Hughes Aircraft Co. spent an estimated $4 million developing a sound technology that fans said could be the successor to stereo. But just when the technology was beginning to generate sales, the aerospace giant put the sound division up for sale to focus on its core business.
That might have been the end of Arnold I. Klayman's invention, known as SRS. But Stephen V. Sedmak of Irvine decided he could give Klayman's Sound Retrieval System another chance at an entrepreneurial company.
A telecommunications consultant with money to invest, Sedmak teamed up with investment banker Walter Cruttenden III and the Hughes engineers who invented the technology to create SRS Labs Inc. The company acquired the Hughes inventory and technology, including three patents, for an undisclosed price in June. Now Sedmak is the chief SRS evangelist as president of the seven-person firm.
"We believe we are the next technology that will supplant stereo, which is a 30-year-old technology," Sedmak said. "Hughes did an unbelievable job developing it. We will take it to the next level."
SRS enhances sound for two-speaker stereos to make it seem as if the sound comes from all directions. SRS dissects the components of sound waves, determines what directions they come from and reproduces them in the right proportions so that when the sounds come out of a stereo speaker, the listener hears them more realistically.
As a result, SRS eliminates any "sweet spot," or a place in the room where the sound is best. Instead, almost any spot in the room delivers high-quality sound, as in a movie theater or with a multi-speaker "surround-sound" system.
"SRS is like embracing someone with sound, versus the conventional stereo that confronts you head on with sound from one direction," Sedmak said. "It immerses the person in sound."
Klayman spent 25 years developing sound technology that led to SRS. Hughes bought the technology and hired Klayman as a senior scientist in 1986, creating a sound lab for him and his engineers dubbed Arnold's Sandbox.
Klayman, 67, who served as consultant to SRS Labs for the past six months, will officially retire from Hughes on Jan. 1 and join SRS Labs as director of advanced development. SRS Labs even bought the entire sandbox--a soundproof room with gads of electronic equipment--and moved it to the company's headquarters in Newport Beach.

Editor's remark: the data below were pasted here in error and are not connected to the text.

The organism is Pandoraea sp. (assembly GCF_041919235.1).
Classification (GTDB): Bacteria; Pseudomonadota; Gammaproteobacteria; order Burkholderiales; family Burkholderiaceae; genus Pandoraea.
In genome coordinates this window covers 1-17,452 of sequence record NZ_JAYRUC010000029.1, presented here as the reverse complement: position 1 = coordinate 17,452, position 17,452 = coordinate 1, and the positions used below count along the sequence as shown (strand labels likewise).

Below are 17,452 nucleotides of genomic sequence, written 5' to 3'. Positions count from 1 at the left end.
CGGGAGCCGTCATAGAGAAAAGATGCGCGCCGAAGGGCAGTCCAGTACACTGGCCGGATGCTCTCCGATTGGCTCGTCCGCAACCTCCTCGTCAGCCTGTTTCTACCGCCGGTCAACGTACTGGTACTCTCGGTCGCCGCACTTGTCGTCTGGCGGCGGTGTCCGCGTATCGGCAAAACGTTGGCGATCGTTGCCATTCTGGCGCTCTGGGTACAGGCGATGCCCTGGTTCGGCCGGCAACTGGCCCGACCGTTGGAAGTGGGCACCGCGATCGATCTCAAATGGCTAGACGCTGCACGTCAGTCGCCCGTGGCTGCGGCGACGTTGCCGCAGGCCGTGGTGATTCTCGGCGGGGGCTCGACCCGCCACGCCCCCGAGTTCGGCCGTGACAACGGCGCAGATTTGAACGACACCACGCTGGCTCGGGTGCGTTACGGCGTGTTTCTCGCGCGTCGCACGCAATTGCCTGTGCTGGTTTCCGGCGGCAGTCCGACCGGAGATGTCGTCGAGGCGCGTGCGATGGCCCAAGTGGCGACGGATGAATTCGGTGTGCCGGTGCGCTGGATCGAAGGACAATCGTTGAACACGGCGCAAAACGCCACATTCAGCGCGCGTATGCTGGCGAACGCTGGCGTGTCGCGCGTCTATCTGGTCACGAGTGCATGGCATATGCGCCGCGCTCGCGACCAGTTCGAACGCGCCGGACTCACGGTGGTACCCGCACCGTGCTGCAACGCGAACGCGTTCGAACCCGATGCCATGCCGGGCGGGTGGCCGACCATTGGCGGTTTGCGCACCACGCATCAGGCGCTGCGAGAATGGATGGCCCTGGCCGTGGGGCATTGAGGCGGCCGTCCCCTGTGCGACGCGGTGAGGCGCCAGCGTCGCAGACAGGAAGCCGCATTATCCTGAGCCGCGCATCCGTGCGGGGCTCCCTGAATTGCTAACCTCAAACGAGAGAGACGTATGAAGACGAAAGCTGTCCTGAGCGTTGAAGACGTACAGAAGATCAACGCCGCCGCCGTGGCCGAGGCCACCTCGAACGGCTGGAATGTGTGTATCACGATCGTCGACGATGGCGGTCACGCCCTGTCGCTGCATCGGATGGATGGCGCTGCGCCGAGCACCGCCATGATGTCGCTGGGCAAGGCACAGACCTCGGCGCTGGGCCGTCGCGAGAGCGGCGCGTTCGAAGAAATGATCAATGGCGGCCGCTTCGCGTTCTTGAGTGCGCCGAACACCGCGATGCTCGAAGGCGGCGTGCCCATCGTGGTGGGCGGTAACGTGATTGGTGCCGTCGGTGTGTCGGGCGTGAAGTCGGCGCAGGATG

Hughes launched the first product based on Klayman's sound retrieval system technology, the AK-100, in 1991. Hughes licensed the technology to TV makers Sony Corp. and RCA (several dozen models now prominently feature the SRS logo) and separately marketed more than 10,000 of the $299 components to stereo buffs.
Since June, Sedmak has licensed SRS technology to companies designing home entertainment for computers and video games. Products ready for release include the Game Gizmo 3D, a $79 sound module that brings SRS stereo sound to mono-speaker Nintendo and Sega game systems. Game Players Magazine, with 300,000 subscribers, gave SRS Labs its "Ultimate Award" for the product.
"When SRS first approached me, I was skeptical and told them it was impossible," said Dave Appleman, president of Calypso Micro Products, the device manufacturer in Los Gatos, Calif. "But they convinced us. Since we announced it in November, the reception has been so warm that we're tripling our production plans."
SRS is also part of some sound cards (used in personal computers to give better sound) being made by Alpha Systems Lab Inc. in Irvine. Alpha is selling the cards for $229 to $299.
Sedmak said SRS Labs, which has no plans to manufacture the equipment itself, also hopes to license its technology for professional audio machines,--from movie theaters to sound recording studios.